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European Cannibal in Chechnya

What compelled you to seek out Chechnya as a shoot location? Did you know anything about it before you went there to shoot?

Abu: Chechnya is not like any other place in Russia. So, it was cool to come and shoot there. But the first things that came to mind were the Chechen Wars, MMA and [Head of the Chechen Republic] Ramzan Kadyrov.

Dmitri: How the region survived the tragedy.

How did the location inform your creative process?

Abu: Thinking about Chechnya, about a strict and serious place, we wanted someone who was the opposite of that as a subject. So, Bianka was perfect for this—she’s a very bright girl. She was like an angel there.

There are so many political things happening in Chechnya right now—most of which, the media seems to paint in a really negative light. But what was your experience like in Grozny? Can you talk about the current environment there?

Abu: Yeah, I often hear about what’s happening in Chechnya, but I'm not one who believes every word the media says. So, I think a lot of what is happening in Chechnya now is an echo of terrible wars. While we were there, we would get woken up early in the morning, when it was still dark out, because of loud Adhan calling Muslims to prayer. There are also a lot of portraits of political leaders around the city. And it’s almost impossible to buy alcohol there. So, there are no night clubs, bars. The main entertainment there is walking and sports.


Dmitri: I have never been into politics, and even before we went to Chechnya, I was so calm about the whole thing. I didn’t want to go into it with any pre-formed thoughts—I just wanted to come and see everything for myself. I never trust the opinions of other people when it comes to different countries, especially with politics and culture.


What was your goal behind the series? Did you want to highlight the reality of modern Chechen life?

Abu: The only goal with these images was to show people how Chechnya really looks like today. We talked a lot with the locals, and we tried to visit not just tourist-y places. I remember we wanted to find some destroyed buildings left after the war. It’s hard to believe, but it’s almost unreal—Chechnya was completely rebuilt in just 20 years.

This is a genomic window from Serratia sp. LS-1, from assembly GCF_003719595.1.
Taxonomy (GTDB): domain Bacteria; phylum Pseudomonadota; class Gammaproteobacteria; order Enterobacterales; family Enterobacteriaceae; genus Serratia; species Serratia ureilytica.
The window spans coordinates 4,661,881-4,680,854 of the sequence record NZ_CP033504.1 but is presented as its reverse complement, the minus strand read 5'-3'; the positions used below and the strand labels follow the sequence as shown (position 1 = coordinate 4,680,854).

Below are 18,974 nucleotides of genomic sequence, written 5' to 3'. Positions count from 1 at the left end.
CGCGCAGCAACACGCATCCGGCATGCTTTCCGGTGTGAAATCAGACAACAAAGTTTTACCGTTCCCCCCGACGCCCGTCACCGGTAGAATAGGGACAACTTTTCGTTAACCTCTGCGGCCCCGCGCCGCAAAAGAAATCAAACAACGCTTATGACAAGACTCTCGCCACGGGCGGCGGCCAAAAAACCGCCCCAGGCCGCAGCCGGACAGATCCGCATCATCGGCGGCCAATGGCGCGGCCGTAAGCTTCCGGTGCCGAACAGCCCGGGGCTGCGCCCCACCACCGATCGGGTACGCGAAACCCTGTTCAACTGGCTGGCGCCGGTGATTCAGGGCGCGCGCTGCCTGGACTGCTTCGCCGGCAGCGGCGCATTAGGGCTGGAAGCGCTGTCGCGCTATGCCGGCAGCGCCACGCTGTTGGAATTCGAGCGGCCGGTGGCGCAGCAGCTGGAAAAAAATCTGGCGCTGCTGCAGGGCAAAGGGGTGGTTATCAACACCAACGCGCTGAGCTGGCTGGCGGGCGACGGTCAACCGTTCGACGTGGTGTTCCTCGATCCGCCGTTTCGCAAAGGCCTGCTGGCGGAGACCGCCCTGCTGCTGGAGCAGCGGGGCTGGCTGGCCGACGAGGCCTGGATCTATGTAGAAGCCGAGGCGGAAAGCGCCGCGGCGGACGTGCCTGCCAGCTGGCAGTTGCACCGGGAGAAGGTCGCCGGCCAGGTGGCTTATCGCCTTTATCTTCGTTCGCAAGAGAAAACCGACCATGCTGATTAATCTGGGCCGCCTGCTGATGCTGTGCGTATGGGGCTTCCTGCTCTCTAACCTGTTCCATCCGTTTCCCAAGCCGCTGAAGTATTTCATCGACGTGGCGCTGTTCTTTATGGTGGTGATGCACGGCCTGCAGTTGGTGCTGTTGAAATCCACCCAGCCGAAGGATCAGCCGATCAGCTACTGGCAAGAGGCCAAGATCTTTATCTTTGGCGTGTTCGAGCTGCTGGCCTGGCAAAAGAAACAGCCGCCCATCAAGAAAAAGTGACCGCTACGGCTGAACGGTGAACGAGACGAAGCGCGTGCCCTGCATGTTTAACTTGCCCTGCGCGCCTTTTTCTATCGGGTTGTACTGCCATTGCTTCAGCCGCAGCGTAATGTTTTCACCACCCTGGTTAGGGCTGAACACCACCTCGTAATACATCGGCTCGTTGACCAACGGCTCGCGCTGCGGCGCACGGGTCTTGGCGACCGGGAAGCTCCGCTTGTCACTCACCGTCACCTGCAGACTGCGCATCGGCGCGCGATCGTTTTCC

Dmitri: The fact that we went there and were interested in this country means that soon young people will pay attention on Grozny, and maybe in the near future it will be a city where people will want to go, no matter what.

What was your favorite place you visited?

Abu: I’ll probably never forget our visit to the dolphinarium. While we took photos of Bianka with the [mascot], he slightly kicked her. So, Bianka got very scared and began crying. A few minutes later, he and the managers came up to us and apologized. We laughed and then took a photo with it again.


How was Chechen culture conceptually considered within the shoot?

Abu: We wanted to show how people really live there—how they dress, what they do in their free time, what their interests are. I live in Moscow and Chechnya is also Russia. But these really are two different worlds.

Did the religious atmosphere take on an aesthetic significance?

Abu: Yeah, sure. One of our shooting locations was the fashion house of the wife of the Head of the Chechen Republic. She makes basically luxury muslim outfits.

Did you learn anything about the area, and its people, that you weren't expecting, or that was different from what you had anticipated? Has the news gotten everything wrong?

Abu: At first, I really expected to see the contrast between the new, recently rebuilt Chechnya, and the Chechnya where traces of war still remained. But I really didn’t notice it—life is getting better there. But the people really surprised me—they came up and thanked us for being interested in Chechnya and offered their help. They were just really interested in what we were doing there. It was a real pleasure.

Dmitri: Everything was exactly as I imagined. [Chechens are] nice, kind people ready to help at any minute. But that idea was not due to the news—I never trust the news.

What would you tell someone who was going to visit Chechnya? Is there anything they have to see while they are there?

Abu: There aren’t so many tourist places now, as Grozny has been restored quite recently. I would advise to talk with the people—they are all very open and they really have something to say. Also, there are beautiful mountains in Chechnya, but we didn’t have time to see them.

How would you describe the final series in three words?


What do you want people to take away from the photos?

Dmitri: For me, the most important thing people can take away from these photos is to take an interest in the country, and feel inspired to go there by themselves to discover something completely new.

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